Greywolf Soldiers compete in quarterly competition
April 4, 2011
CONTINGENCY OPERATING BASE ADDER, Iraq - Units across the Army use a variety of tools to motivate, educate and recognize their Soldiers.
Some use training or classes, others conduct field exercises, and some hold competitions to recognize the best Soldiers in their units.
On March 31, non-commissioned officers and Soldiers with 3rd Advise and Assist Brigade, 1st Cavalry Division came to Contingency Operating Base Adder, Iraq to compete in the unit's NCO and Soldier of the Quarter competition.
The brigade's command sergeant major, Command Sgt. Maj. Ronnie Kelley said the competition was intended for the events to encourage friendly competition between the battalions and esprit de corps among the troops involved.
The competition lasted one day and included an Army physical fitness test, a road march, several basic Soldier task challenges and a test of their Army knowledge before of a board of their superiors.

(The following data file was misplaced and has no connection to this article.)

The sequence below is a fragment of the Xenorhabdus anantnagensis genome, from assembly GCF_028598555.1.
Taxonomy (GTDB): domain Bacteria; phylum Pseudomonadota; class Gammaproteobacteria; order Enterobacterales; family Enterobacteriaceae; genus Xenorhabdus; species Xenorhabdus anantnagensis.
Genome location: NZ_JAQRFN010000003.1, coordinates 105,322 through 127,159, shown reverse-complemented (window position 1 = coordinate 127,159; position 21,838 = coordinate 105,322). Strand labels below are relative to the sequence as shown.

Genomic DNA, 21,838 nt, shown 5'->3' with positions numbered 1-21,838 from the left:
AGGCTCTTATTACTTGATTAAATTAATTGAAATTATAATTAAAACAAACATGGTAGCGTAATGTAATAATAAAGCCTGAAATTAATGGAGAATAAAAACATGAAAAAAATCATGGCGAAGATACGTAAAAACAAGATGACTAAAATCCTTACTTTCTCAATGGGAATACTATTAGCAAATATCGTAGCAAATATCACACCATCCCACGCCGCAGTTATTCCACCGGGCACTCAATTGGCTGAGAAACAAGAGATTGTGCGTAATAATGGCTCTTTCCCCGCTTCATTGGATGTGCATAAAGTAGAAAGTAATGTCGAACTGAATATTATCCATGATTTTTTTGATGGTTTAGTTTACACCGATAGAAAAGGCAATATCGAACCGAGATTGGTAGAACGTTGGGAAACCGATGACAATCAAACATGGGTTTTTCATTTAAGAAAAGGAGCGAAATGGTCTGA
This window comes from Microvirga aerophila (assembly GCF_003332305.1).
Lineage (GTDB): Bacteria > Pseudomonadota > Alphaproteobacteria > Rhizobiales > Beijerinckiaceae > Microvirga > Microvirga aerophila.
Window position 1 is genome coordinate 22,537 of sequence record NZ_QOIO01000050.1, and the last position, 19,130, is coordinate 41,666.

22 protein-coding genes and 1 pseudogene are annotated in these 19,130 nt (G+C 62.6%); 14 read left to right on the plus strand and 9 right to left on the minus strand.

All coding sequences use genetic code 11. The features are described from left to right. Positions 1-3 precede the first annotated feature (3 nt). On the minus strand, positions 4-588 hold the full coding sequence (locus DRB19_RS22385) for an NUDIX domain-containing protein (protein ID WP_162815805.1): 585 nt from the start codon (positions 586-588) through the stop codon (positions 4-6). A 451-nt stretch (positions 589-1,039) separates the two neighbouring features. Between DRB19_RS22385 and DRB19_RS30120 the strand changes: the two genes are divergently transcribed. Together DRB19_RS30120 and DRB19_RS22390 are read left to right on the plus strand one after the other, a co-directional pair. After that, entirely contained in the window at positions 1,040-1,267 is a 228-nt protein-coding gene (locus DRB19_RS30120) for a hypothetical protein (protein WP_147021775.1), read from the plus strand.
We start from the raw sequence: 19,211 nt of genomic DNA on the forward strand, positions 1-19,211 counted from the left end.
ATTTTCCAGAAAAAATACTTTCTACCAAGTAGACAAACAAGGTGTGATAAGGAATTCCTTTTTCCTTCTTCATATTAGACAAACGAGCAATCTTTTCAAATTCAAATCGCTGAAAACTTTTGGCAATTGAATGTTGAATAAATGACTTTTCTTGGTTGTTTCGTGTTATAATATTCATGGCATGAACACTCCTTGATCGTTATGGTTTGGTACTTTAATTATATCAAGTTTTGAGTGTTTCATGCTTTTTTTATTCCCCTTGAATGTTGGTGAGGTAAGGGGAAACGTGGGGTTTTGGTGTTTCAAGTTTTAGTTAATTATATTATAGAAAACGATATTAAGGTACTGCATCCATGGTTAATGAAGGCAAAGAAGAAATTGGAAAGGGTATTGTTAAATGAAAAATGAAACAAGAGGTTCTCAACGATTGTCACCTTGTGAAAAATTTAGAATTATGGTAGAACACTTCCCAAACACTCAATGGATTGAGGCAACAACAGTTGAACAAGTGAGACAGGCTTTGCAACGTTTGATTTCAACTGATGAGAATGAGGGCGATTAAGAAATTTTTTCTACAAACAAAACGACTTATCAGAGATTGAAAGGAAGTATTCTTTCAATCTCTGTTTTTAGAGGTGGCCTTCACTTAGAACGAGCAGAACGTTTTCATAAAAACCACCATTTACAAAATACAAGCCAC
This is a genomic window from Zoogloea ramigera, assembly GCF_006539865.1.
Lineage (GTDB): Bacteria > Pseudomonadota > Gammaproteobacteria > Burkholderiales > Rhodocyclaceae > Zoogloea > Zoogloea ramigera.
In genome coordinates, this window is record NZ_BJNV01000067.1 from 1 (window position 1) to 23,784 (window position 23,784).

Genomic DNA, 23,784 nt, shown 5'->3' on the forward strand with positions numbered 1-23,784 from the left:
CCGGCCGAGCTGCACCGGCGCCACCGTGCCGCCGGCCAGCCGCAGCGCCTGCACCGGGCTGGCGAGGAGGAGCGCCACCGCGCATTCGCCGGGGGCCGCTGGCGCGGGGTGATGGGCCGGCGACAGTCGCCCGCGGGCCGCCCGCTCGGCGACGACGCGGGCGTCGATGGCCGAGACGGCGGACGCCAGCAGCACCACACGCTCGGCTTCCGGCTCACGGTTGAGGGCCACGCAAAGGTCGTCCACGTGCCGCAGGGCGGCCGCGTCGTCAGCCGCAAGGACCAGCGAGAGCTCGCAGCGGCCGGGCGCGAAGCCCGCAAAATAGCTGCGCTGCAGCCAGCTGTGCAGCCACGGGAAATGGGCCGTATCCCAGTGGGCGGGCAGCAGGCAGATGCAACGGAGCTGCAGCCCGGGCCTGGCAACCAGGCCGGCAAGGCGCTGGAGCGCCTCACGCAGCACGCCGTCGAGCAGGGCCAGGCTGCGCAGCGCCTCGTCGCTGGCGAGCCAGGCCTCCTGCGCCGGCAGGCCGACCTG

Fourteen individuals, consisting of an NCO and a Soldier from each battalion as well as from the brigade headquarters, competed for the coveted title and an Army Commendation Medal, but only two made the cut: Sgt. Aqulia Crigger, with 3rd Battalion, 8th Cavalry Regiment, and Spc. Julian McKinnon, with 2nd Battalion, 82nd Field Artillery Regiment.
They said the most difficult portion of the day was during the medical treatment evaluation. After applying a tourniquet to a casualty, the troopers had to load the casualty onto a litter and drag them 50 meters to the next station.
"It was tough; really bad. The toughest was the (litter) drag. I had to tell myself not to quit moving because I knew if I lost my momentum I probably wouldn't make it," said McKinnon.
In order to prepare for the panel of questions, Soldiers studied handbooks, regulations, manuals and doctrine. Some were prepared for the onslaught of questions, and others were not.
"After the weapons, I had a feeling (the title) might come my way, but then I wasn't sure after the board," McKinnon said.
At the end of the day, the Soldiers and their leaders gathered for a barbeque and ceremony to announce the winners and celebrate the hard work of those that participated.
Kelley said the competition was open to anyone who felt qualified, no matter his or her position and he encouraged Soldiers to train for next quarter's competition.
"The harder you work at something, the more you can achieve," he said.